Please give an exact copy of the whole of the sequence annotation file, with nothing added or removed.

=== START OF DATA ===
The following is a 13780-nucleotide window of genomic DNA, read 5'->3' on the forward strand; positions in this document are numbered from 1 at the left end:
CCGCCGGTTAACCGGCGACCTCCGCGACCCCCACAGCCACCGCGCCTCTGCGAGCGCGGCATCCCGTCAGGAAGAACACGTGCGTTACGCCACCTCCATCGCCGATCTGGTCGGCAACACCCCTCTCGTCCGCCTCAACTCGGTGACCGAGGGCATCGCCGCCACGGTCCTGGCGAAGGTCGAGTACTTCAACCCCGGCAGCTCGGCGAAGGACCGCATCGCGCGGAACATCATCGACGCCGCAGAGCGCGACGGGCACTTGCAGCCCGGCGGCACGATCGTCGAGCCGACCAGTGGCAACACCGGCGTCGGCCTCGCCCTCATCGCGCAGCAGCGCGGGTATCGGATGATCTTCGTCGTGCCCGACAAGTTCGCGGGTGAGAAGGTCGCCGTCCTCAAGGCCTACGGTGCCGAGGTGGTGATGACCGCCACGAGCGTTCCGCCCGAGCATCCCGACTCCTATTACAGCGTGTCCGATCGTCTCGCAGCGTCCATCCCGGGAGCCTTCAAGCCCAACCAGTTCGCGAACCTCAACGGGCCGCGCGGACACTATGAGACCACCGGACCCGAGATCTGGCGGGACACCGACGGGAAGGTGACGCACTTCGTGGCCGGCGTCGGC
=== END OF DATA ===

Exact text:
The following is a 13780-nucleotide window of genomic DNA, read 5'->3' on the forward strand; positions in this document are numbered from 1 at the left end:
CCGCCGGTTAACCGGCGACCTCCGCGACCCCCACAGCCACCGCGCCTCTGCGAGCGCGGCATCCCGTCAGGAAGAACACGTGCGTTACGCCACCTCCATCGCCGATCTGGTCGGCAACACCCCTCTCGTCCGCCTCAACTCGGTGACCGAGGGCATCGCCGCCACGGTCCTGGCGAAGGTCGAGTACTTCAACCCCGGCAGCTCGGCGAAGGACCGCATCGCGCGGAACATCATCGACGCCGCAGAGCGCGACGGGCACTTGCAGCCCGGCGGCACGATCGTCGAGCCGACCAGTGGCAACACCGGCGTCGGCCTCGCCCTCATCGCGCAGCAGCGCGGGTATCGGATGATCTTCGTCGTGCCCGACAAGTTCGCGGGTGAGAAGGTCGCCGTCCTCAAGGCCTACGGTGCCGAGGTGGTGATGACCGCCACGAGCGTTCCGCCCGAGCATCCCGACTCCTATTACAGCGTGTCCGATCGTCTCGCAGCGTCCATCCCGGGAGCCTTCAAGCCCAACCAGTTCGCGAACCTCAACGGGCCGCGCGGACACTATGAGACCACCGGACCCGAGATCTGGCGGGACACCGACGGGAAGGTGACGCACTTCGTGGCCGGCGTCGGC